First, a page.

It's hard enough balancing our own personal budgets without having to worry about an entire city's bottom line. But that's exactly what New York City Mayor Michael Bloomberg asked property owners to do last year when he sought a tax hike of nearly 25 percent to cover budget shortfalls.
After some wrangling, the final property tax increase came in slightly lower at 18.5 percent. Considering that New York City property taxes had been frozen for the previous decade, the bite on property owners' wallets was still a substantial, albeit, necessary one. According to mayoral spokesperson Jordan Barowitz, "Nobody likes tax hikes, least of all the mayor, but this is how we pay for law enforcement, for education, for the things the city needs to function."
According to the mayor's office, the new tax rate was designed to help the city generate enough revenue to cover a projected budget shortfall of nearly $1 billion in 2003 and $2 billion in 2004. Round one of the tax hike was estimated to have brought in some $837 million into the city's coffers, and continued revenue is expected to equal somewhere in the neighborhood of $1.7 billion annually for the city, according to The New York Times. That's good news for the municipal number crunchers, but "this was an unprecedented increase," says Jarvis Irving, managing partner of the Manhattan-based accounting firm Jarvis W. Irving & Company LLP.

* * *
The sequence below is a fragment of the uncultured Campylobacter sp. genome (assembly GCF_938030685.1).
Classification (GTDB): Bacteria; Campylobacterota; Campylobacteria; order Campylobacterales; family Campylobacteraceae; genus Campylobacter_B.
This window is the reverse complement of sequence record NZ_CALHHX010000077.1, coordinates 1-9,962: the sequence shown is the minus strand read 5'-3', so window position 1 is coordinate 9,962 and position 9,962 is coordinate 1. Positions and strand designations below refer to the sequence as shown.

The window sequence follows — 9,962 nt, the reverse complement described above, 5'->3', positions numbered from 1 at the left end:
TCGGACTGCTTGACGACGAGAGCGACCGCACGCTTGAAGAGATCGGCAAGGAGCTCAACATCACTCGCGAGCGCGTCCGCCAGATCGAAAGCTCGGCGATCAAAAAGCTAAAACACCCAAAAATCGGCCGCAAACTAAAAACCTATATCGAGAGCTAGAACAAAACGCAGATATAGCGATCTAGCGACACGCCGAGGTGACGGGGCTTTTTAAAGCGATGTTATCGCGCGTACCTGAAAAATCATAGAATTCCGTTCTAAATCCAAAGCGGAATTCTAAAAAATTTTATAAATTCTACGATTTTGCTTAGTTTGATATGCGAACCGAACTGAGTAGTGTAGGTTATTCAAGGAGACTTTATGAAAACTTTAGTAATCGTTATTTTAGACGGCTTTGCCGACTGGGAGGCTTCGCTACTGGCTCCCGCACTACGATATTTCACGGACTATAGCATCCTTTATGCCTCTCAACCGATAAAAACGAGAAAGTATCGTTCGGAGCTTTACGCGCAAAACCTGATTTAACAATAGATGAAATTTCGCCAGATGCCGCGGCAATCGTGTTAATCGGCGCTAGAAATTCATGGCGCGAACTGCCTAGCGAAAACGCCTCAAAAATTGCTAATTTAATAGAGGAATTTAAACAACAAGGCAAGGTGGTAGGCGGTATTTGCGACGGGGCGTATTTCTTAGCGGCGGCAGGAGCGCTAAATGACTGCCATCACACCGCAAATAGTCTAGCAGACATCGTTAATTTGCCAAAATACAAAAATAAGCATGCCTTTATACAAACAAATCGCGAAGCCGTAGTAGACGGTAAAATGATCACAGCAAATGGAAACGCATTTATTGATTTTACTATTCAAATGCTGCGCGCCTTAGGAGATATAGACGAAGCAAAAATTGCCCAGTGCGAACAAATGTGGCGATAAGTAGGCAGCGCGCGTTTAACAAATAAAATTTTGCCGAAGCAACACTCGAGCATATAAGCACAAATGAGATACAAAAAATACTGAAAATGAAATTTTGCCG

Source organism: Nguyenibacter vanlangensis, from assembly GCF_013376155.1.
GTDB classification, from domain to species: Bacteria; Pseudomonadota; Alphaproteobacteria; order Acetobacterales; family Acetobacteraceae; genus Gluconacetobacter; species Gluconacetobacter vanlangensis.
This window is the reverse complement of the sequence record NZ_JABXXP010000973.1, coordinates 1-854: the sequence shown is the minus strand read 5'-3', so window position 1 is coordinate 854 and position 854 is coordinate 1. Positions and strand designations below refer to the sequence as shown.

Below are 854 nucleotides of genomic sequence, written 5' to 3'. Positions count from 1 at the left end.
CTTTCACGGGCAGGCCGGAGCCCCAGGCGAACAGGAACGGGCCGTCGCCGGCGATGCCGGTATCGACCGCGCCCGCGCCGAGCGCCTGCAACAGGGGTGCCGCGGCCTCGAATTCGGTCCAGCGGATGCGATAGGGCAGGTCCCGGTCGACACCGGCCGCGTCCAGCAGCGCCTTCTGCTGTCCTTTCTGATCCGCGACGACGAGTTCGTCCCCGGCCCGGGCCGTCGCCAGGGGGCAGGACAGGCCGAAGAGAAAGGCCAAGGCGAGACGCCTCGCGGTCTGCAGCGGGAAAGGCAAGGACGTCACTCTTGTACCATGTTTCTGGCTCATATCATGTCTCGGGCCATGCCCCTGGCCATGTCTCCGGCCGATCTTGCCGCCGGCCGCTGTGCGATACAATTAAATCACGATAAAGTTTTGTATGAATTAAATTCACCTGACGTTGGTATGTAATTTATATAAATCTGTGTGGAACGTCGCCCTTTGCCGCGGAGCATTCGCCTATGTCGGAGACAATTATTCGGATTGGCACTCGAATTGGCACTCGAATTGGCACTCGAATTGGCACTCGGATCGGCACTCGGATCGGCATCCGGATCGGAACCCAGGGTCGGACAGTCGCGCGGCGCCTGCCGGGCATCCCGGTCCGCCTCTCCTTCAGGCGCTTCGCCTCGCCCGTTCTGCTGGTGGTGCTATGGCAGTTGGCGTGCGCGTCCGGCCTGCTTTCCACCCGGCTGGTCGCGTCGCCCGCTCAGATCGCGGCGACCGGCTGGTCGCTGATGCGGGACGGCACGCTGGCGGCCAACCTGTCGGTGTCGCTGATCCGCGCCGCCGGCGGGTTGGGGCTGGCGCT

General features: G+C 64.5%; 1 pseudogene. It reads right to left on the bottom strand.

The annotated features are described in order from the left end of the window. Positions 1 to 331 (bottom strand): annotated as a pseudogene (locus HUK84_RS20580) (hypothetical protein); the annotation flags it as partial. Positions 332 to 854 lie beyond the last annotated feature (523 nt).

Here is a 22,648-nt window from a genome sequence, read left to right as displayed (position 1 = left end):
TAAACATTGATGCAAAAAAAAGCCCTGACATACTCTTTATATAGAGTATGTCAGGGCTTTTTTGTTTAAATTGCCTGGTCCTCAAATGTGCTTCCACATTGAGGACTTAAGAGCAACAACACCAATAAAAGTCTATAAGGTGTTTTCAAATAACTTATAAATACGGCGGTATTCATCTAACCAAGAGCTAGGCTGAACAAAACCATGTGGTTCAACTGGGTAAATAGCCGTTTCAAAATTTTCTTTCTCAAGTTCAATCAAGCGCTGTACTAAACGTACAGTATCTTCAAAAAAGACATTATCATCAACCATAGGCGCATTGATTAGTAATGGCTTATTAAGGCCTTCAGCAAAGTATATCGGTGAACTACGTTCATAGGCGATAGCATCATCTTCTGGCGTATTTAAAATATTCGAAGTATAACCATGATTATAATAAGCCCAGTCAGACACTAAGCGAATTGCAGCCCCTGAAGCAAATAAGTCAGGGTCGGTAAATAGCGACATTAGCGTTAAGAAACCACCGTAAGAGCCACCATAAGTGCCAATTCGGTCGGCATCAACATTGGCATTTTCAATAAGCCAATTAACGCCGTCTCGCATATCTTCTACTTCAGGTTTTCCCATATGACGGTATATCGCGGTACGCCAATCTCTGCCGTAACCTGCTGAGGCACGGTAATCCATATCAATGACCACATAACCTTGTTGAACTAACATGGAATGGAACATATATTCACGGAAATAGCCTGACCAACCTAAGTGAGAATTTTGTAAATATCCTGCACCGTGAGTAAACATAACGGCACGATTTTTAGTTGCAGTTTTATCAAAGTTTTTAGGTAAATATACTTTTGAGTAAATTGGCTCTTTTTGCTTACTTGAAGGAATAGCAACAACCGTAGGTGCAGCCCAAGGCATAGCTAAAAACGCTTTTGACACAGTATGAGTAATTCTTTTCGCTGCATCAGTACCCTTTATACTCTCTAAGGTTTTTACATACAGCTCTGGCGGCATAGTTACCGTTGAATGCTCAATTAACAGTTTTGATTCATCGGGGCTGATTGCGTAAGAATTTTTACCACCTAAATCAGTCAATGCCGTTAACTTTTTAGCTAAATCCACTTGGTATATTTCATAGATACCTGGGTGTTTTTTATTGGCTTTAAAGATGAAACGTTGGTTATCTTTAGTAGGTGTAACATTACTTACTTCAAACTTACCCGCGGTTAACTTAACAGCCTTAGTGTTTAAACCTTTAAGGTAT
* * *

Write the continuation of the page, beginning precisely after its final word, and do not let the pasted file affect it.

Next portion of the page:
The fact that taxes went up was not a shock to co-ops, condos and financial advisors. What did come as something of a surprise was that the increase came as a result of a higher tax rate. For years, New York had relied on increased assessment values to fill its coffers. Assessed values usually increased alongside market value, allowing for predictable raises that were less painful when it came time for co-op and condo owners to pay the tax bill. "Rates have always been harder to raise," Irving says. "Usually increases are always a fraction of a percentage point, not 18.5 percent." All told, when the tax rate increase and the normal higher assessments were factored together, The Times estimated that some homeowners were facing a tax increase of nearly 30 percent.
Because of a state law affecting the way different properties are assessed, however, co-op and condo owners have fared better than their suburban counterparts. No matter where the decimal point lands, though, the increased burden still produces some sticker shock.